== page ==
- Mike Mayers and Dan Lachance - 19t, 30m

Video course covering the CompTIA Security+ certification objectives

"Mike and Dan did a fantastic job of presenting theoretical topics in an engaging way using real-world tools and examples."

Amazing video series that really made me enjoy the repetition of topics covered by the CompTIA Security+ Certification, and the security topics covered by the Network and System Administration program on Noroff vocational collage.

Mike and Dan did a fantastic job of presenting theoretical topics in an engaging way using real-world tools and examples.

After watching this series I'm actually a bit sad that I can't find more videos from Mike for more advanced topics. 😥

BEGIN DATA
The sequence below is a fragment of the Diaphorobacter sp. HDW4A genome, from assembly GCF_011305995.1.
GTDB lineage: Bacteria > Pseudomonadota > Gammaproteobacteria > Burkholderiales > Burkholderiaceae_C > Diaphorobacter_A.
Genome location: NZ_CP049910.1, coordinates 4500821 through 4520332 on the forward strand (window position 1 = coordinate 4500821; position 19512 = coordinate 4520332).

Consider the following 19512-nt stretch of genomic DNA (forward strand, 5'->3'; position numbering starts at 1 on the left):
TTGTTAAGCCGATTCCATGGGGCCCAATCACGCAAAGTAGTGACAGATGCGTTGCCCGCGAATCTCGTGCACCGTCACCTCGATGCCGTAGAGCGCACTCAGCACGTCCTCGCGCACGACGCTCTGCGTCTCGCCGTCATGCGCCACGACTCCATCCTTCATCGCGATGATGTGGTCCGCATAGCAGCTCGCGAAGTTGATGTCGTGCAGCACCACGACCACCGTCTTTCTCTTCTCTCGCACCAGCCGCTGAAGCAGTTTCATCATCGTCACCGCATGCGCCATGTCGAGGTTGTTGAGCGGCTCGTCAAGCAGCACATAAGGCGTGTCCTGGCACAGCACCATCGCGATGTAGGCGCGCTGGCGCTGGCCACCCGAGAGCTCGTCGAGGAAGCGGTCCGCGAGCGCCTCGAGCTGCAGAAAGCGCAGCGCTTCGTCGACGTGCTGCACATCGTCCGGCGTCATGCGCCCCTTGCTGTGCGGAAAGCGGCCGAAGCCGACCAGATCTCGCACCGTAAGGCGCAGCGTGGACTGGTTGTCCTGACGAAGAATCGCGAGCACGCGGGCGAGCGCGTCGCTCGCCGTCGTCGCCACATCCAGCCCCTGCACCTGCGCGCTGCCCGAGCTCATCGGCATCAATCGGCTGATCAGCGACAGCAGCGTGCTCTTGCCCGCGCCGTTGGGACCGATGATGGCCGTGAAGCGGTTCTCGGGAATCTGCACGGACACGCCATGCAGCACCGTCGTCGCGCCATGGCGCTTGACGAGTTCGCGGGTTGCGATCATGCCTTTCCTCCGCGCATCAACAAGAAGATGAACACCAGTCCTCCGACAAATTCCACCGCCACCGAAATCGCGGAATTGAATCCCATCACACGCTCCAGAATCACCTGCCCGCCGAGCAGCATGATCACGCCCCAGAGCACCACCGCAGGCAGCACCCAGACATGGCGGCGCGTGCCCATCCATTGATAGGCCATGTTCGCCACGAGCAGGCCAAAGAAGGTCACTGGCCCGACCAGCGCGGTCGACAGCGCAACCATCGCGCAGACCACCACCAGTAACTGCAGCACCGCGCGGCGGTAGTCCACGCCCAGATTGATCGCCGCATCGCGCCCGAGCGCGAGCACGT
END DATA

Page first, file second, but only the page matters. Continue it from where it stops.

- 1. June 2022

In addition, I watched Mike Mayers' Security+ course on Udemy. Mike was as always Entertaining, and his co-instructor Dan did an excellent job of explaining concepts in a clear and concise way that was easy to understand.


Books I read

My main reading source was the "CompTIA Security+ Exam Cram" book by Marty M. Weiss. This book was written like an extended summary, quickly covering all the topics in the certification.

I decided to read four chapters from the book every week, making my main study period last 9 weeks to cover all 35 chapters in the book.

book cover

CompTIA Security+ ExamCram

Martin Weiss - 752 sider

CompTIA Security+ is a vast but shallow certification that covers essential security topics. This book acted as a nice refresher of all the security topics covered by the Network and System Administration program on Noroff Vocational Collage.

"Although not a page-turner i did enjoy reading this book."